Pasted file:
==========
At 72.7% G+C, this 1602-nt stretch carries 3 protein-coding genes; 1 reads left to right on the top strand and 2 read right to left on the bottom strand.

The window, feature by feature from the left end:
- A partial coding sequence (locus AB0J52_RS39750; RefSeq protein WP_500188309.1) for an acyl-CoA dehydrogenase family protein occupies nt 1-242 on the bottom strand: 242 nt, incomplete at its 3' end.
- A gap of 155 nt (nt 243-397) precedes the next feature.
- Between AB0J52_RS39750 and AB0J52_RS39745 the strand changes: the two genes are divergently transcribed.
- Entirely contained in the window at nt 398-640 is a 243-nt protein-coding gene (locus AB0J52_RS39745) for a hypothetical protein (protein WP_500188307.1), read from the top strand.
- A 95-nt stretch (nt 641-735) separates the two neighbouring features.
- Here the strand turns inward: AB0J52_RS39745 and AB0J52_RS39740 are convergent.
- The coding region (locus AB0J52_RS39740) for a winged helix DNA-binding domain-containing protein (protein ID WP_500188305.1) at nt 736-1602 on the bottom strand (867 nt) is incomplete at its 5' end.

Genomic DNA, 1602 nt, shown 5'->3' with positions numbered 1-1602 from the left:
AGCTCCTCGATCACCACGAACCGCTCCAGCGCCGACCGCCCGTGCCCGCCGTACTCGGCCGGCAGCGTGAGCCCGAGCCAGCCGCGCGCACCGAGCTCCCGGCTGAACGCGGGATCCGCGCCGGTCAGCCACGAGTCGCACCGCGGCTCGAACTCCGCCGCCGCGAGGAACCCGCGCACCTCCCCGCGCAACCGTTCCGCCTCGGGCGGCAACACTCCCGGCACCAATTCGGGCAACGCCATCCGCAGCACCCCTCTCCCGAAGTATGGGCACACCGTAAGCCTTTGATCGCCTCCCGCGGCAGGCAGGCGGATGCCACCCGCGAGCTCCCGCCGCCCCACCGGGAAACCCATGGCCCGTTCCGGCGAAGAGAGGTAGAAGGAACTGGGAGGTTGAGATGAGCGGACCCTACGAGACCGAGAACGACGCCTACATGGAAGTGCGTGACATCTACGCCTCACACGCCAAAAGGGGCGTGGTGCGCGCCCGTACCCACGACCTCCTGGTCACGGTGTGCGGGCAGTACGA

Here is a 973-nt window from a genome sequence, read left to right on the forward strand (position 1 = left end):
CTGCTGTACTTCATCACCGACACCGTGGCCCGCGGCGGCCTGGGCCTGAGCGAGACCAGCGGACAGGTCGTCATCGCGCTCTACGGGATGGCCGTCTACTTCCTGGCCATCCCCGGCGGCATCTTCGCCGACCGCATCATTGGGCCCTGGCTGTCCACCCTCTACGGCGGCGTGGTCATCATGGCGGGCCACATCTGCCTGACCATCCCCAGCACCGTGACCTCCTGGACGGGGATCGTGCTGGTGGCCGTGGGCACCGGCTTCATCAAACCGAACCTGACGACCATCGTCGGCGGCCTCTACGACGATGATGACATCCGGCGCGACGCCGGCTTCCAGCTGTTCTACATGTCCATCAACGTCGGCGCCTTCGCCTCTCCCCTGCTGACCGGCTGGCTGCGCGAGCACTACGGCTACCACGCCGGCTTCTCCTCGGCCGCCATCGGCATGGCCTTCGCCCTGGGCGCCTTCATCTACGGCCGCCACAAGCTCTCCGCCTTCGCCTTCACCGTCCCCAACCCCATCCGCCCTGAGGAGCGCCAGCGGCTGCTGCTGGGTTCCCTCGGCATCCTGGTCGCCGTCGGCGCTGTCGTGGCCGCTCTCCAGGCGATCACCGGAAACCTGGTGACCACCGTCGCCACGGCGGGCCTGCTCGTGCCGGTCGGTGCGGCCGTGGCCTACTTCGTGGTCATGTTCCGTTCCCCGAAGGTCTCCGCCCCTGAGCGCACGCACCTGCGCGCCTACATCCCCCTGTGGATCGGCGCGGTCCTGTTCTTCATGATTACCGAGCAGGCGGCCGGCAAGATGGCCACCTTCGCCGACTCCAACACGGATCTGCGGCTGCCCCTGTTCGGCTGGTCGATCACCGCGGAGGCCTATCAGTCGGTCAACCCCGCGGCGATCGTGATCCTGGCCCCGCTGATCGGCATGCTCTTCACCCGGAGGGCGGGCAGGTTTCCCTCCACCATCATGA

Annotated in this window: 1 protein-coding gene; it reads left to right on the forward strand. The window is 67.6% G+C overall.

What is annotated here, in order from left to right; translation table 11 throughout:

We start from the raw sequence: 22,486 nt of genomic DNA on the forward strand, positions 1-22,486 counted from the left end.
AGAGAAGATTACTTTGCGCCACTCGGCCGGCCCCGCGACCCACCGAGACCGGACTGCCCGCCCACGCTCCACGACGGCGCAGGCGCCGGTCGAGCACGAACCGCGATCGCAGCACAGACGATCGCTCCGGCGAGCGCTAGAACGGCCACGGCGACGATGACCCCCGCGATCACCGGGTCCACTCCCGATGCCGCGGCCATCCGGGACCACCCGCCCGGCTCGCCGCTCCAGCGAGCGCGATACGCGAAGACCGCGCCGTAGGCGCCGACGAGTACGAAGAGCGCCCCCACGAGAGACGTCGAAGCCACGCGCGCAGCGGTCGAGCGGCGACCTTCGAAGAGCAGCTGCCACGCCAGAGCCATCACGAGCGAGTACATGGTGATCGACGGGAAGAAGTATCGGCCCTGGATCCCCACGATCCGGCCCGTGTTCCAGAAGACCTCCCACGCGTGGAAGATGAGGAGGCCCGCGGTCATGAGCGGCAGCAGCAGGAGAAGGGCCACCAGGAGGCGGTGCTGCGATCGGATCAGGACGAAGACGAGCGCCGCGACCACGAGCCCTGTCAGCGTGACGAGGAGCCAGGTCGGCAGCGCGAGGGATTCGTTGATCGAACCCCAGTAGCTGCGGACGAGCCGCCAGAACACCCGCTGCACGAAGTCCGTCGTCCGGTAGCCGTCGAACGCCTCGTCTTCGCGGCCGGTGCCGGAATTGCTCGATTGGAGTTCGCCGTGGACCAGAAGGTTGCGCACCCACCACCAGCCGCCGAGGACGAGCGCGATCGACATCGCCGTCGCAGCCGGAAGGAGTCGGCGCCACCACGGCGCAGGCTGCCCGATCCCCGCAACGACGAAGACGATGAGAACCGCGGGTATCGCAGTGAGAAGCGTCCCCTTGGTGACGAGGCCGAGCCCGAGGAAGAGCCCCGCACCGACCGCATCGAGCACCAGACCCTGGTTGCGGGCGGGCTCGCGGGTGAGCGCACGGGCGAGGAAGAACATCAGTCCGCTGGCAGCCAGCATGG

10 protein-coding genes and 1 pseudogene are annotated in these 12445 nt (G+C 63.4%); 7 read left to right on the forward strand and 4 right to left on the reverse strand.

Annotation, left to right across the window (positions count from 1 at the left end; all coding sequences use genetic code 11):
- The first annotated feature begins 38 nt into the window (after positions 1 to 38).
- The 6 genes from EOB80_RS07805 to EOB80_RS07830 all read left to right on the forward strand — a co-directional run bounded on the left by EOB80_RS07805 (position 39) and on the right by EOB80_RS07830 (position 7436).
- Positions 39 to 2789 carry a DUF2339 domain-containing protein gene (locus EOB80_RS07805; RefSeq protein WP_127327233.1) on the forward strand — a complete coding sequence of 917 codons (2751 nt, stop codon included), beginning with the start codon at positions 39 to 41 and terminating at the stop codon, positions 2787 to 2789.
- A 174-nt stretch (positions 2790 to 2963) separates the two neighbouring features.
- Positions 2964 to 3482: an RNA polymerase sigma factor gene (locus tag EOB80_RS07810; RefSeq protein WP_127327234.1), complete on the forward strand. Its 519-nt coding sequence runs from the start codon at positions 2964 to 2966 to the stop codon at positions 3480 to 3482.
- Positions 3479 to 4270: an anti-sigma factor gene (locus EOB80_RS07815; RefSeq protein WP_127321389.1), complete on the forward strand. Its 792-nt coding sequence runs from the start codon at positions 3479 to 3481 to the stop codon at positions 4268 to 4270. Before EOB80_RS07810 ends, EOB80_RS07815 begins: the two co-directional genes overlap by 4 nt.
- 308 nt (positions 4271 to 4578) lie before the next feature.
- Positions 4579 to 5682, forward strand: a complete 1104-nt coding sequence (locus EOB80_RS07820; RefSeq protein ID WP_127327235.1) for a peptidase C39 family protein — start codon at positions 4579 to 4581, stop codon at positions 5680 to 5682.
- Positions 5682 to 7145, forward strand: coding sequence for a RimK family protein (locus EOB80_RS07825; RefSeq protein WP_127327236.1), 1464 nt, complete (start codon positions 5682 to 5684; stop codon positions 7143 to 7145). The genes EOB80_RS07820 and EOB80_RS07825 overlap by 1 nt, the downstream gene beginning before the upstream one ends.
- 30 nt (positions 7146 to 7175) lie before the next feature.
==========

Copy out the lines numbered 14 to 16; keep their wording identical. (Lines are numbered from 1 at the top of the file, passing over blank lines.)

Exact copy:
Annotated in this window: 1 protein-coding gene; it reads left to right on the forward strand. The window is 67.6% G+C overall.

What is annotated here, in order from left to right; translation table 11 throughout:

We start from the raw sequence: 22,486 nt of genomic DNA on the forward strand, positions 1-22,486 counted from the left end.